Helping our children to make career choices
With the higher secondary and senior secondary board examination and the results season approaching, ‘Career’ is one word which creates anxiety and curiosity not only among the students but equally among the parents. I am sure, in the urge of helping your child choose the best career option available, most of you might have read all the career related options and articles, might have reached out to at least a few career experts and would have consulted all your friends and relatives. In this whole process of seeking advice and asking for consultation, hopefully you did not miss talking to the most important person in this network where you can find all answers to your curiosity, where all your anxieties can calm down, that is your own child. Today’s article is an effort to throw some light on the evolving career perceptions among children and how parents can support their children in choosing one or multiple careers of their interest eventually helping them to lead a life of their choice.
As a result of galloping science and technology, emergence of diverse faces of information technology and the trends of globalization, many attractive new careers are coming up and some of the conventional ones are disappearing. I think as parents we should not only be aware of the emerging trends but also should be able to accept the change. Gone are the days where working would mean a nine to five job, on job training, 30-40 years in one job, Paid overtimes, Job Security, government employment etc. We are in an era of globalization and privatization where we see flexible working hours, not more than four years in one job, people opting for not one but multiple careers, demand for trained freshers or rather employable candidates, both technical and soft skills equally mandatory. I would suggest we should be able to show our children the reality. Neither should we force them to choose a career of our choice nor should we encourage them to completely fantasize about a career of their dreams. They should know it is truly challenging to choose career path that matches up with their personal passions and still puts food on the table.
Here are few suggestions on how parents can support their children:
- Talk to them from time to time about possible careers they might be interested in and why they appeal. Don’t make a big deal out of it. There will be plenty of opportunities for such an exchange of ideas that crop up naturally while you are doing something else. This way it won't seem forced or patronizing to your child.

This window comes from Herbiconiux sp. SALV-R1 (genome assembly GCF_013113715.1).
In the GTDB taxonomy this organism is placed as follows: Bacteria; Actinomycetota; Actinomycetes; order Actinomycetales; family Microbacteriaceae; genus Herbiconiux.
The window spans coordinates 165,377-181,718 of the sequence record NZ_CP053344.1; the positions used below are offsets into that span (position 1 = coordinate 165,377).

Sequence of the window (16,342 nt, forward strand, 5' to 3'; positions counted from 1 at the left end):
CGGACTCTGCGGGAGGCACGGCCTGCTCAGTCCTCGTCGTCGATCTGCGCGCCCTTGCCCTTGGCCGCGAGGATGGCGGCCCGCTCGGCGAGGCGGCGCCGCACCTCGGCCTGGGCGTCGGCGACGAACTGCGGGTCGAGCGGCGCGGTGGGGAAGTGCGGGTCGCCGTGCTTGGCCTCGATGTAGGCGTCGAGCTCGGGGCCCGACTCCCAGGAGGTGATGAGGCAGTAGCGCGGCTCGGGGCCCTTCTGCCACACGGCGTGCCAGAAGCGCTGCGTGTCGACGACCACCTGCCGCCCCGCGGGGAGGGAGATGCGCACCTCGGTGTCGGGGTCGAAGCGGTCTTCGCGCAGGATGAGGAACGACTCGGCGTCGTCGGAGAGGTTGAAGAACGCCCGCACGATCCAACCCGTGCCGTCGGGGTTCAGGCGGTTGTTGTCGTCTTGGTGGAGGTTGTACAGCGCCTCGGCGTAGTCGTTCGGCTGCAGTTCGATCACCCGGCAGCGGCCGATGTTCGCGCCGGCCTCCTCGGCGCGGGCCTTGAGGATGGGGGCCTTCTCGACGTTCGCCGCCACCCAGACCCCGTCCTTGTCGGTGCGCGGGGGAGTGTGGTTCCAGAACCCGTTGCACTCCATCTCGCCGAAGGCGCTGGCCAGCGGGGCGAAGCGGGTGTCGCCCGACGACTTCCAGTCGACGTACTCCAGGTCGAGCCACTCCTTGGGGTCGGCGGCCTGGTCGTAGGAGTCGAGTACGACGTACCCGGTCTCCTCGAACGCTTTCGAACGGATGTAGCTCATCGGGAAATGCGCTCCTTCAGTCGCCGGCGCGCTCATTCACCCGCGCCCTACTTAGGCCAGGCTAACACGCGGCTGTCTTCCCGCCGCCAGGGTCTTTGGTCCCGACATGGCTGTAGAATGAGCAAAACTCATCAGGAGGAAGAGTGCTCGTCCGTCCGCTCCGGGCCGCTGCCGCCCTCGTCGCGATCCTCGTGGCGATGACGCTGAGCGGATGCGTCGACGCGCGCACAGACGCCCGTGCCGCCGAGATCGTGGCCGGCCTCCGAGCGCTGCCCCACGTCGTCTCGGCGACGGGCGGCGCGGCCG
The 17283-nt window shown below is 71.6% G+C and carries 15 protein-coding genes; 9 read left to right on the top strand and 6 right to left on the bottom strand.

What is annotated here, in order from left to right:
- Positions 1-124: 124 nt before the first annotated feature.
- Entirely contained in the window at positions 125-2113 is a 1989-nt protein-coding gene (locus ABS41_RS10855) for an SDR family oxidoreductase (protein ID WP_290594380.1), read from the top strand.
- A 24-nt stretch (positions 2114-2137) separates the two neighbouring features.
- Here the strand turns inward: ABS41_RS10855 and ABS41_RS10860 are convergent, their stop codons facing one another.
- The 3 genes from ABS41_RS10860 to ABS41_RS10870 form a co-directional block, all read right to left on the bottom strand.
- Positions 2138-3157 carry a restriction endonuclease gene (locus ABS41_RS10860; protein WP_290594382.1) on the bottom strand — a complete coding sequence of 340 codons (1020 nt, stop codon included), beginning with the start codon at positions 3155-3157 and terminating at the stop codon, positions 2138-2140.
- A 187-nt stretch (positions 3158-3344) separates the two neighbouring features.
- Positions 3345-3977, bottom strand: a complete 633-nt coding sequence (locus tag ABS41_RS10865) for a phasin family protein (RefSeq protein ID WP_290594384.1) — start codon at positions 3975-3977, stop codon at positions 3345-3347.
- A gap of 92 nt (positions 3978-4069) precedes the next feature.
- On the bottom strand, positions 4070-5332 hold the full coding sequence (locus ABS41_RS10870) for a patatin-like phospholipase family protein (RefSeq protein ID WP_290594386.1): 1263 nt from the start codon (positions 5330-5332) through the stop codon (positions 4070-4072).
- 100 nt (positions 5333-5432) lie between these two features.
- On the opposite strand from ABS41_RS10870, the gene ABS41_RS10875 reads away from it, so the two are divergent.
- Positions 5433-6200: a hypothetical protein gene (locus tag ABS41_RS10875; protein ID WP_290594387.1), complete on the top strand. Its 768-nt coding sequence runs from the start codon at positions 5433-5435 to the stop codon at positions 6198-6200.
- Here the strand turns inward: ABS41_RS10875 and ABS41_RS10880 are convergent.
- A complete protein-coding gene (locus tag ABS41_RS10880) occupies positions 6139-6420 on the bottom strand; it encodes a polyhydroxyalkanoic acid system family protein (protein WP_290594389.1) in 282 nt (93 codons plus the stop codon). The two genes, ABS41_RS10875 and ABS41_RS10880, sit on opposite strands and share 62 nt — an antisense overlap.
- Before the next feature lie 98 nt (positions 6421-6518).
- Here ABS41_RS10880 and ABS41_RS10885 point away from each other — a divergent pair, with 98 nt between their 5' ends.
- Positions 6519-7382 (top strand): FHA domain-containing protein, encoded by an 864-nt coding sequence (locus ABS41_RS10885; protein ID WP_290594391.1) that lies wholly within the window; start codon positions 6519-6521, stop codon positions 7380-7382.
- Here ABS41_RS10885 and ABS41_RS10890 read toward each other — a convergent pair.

- Encourage them to take an interest in the occupations or past careers of grown up family members and other adults whom they meet.
- Ask them about the help available in their school. Is there a careers library? Are there careers programs they can access on the school’s computers? Are there careers lessons or special sessions related to the world of work, job applications etc?
- Some schools arrange for their students to complete a career interests questionnaire. Check whether this will happen with your child. If so, it is an excellent opportunity to start a natural, unforced conversation about their future options.
- Help them to explore the possible employers, apprenticeship providers and further education courses available in your local area. You should be able to find lots of useful information on these things on the web site of your local council. Keep an eye out for things like open days (at colleges and training organizations) and careers fairs held locally.
- Encourage them to participate in out of school activities. These are valuable in themselves and will help greatly later on in giving a good impression to people like employers or course tutors.
- Encourage your child to seek advice when necessary from a careers adviser or anyone whom you feel has better experience and make sure you prepare your child for this discussion.
Above all these, a very important factor is to make your children understand that irrespective of the career they chose, they should try to achieve excellence through tireless efforts. No discipline is good or bad. Success depends on their attitude, approach and self-confidence. If all these are shaped well and efforts put in the right direction, triumph is certain.